(spreads courtesy of Lavalette)
Artist: Erik Schubert
Title: How to Win Friends and Influence People
At its heart, commerce traffics in desire and need. Manufactured or genuine, the product or need is often secondary to the dance – the seductive allure offered by the seller. Promises are made, promises are kept, and promises are broken. Borrowing its title from Dale Carnegie’s best-selling self-help manual, Erik Schubert’s How to Win Friends and Influence People is a fractured and messy look at the resilient visual grammar of a fading business world – equal parts broken sales pitch and sleight of hand.
Drawing loose associative links between subjects like cryptic prototype drawings, interiors, photographed documents, still-lifes or mildly obscene ASCII drawings, Schubert’s work not only mines the detritus of his father’s career as a salesman, but also explores the artifacts of corporate promise. Antiquated objects, like an old motivational cassette tape, are treated as relics, and old emails are parsed for advice. Convention halls are scrutinised and excavated. Highlighting ripped carpets, light-bleached props and cheerfully incongruent display signs, Schubert reveals a bygone era that never ended. Taken together, the disparate elements of Schubert’s work feel like an intentionally misguided séance. Half-dead ghosts of commerce past are summoned and probed – their genial promise still present despite their fading veneer.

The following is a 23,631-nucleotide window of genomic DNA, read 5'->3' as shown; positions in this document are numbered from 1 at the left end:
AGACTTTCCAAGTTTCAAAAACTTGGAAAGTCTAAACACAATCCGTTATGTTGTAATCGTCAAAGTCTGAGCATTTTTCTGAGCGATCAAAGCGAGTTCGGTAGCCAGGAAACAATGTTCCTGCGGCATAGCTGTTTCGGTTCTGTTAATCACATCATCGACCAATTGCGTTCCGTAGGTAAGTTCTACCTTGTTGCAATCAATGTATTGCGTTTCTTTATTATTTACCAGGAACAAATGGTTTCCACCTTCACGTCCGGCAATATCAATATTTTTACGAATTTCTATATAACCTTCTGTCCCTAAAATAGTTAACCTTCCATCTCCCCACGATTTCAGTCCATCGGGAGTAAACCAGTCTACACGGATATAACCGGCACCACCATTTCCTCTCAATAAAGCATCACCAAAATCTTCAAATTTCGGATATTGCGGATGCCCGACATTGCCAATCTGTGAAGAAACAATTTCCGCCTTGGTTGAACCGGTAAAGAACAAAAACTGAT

While Schubert’s subject seems like an easy target at first, designed to confirm our worst stereotypes of the hollow core of corporate sloganeering, or the sad sack salesmanship of Willy Loman, the work also points to the ways in which the aspirational language of corporate America permeates our lives – informing each hope and desire. Idiosyncratic and tightly focused, Schubert’s How to Win Friends and Influence People looks at a world and language that refuses to die, that lurks in briefcases, in cavernous conference halls, in hopeful diagrams and inspirational notes, promising us more and more.
Written by Adam Bell / Published 17 February 2014